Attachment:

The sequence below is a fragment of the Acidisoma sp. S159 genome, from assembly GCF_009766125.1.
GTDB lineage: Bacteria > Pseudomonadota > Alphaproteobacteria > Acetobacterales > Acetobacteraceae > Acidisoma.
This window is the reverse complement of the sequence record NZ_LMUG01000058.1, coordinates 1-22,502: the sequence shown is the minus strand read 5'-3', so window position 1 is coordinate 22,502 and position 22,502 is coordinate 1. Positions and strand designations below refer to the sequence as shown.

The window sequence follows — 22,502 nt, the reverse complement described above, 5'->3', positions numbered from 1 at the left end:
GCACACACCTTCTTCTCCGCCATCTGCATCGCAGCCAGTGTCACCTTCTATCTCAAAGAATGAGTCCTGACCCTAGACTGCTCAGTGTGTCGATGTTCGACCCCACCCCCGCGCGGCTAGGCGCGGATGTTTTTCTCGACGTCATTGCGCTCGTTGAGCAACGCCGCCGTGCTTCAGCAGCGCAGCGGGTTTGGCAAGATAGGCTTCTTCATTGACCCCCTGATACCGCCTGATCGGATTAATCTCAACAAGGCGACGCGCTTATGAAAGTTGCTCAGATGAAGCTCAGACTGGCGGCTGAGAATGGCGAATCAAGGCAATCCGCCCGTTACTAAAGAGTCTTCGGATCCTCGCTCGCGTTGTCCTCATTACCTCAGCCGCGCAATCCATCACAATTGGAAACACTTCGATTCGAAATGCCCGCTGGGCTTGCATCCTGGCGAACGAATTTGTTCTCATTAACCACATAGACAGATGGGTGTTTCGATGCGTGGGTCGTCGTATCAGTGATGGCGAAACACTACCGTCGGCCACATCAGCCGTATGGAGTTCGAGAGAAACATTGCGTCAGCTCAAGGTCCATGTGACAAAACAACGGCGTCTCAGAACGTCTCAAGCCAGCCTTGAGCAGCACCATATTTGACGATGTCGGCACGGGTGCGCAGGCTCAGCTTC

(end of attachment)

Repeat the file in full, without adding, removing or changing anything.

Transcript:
The sequence below is a fragment of the Acidisoma sp. S159 genome, from assembly GCF_009766125.1.
GTDB lineage: Bacteria > Pseudomonadota > Alphaproteobacteria > Acetobacterales > Acetobacteraceae > Acidisoma.
This window is the reverse complement of the sequence record NZ_LMUG01000058.1, coordinates 1-22,502: the sequence shown is the minus strand read 5'-3', so window position 1 is coordinate 22,502 and position 22,502 is coordinate 1. Positions and strand designations below refer to the sequence as shown.

The window sequence follows — 22,502 nt, the reverse complement described above, 5'->3', positions numbered from 1 at the left end:
GCACACACCTTCTTCTCCGCCATCTGCATCGCAGCCAGTGTCACCTTCTATCTCAAAGAATGAGTCCTGACCCTAGACTGCTCAGTGTGTCGATGTTCGACCCCACCCCCGCGCGGCTAGGCGCGGATGTTTTTCTCGACGTCATTGCGCTCGTTGAGCAACGCCGCCGTGCTTCAGCAGCGCAGCGGGTTTGGCAAGATAGGCTTCTTCATTGACCCCCTGATACCGCCTGATCGGATTAATCTCAACAAGGCGACGCGCTTATGAAAGTTGCTCAGATGAAGCTCAGACTGGCGGCTGAGAATGGCGAATCAAGGCAATCCGCCCGTTACTAAAGAGTCTTCGGATCCTCGCTCGCGTTGTCCTCATTACCTCAGCCGCGCAATCCATCACAATTGGAAACACTTCGATTCGAAATGCCCGCTGGGCTTGCATCCTGGCGAACGAATTTGTTCTCATTAACCACATAGACAGATGGGTGTTTCGATGCGTGGGTCGTCGTATCAGTGATGGCGAAACACTACCGTCGGCCACATCAGCCGTATGGAGTTCGAGAGAAACATTGCGTCAGCTCAAGGTCCATGTGACAAAACAACGGCGTCTCAGAACGTCTCAAGCCAGCCTTGAGCAGCACCATATTTGACGATGTCGGCACGGGTGCGCAGGCTCAGCTTC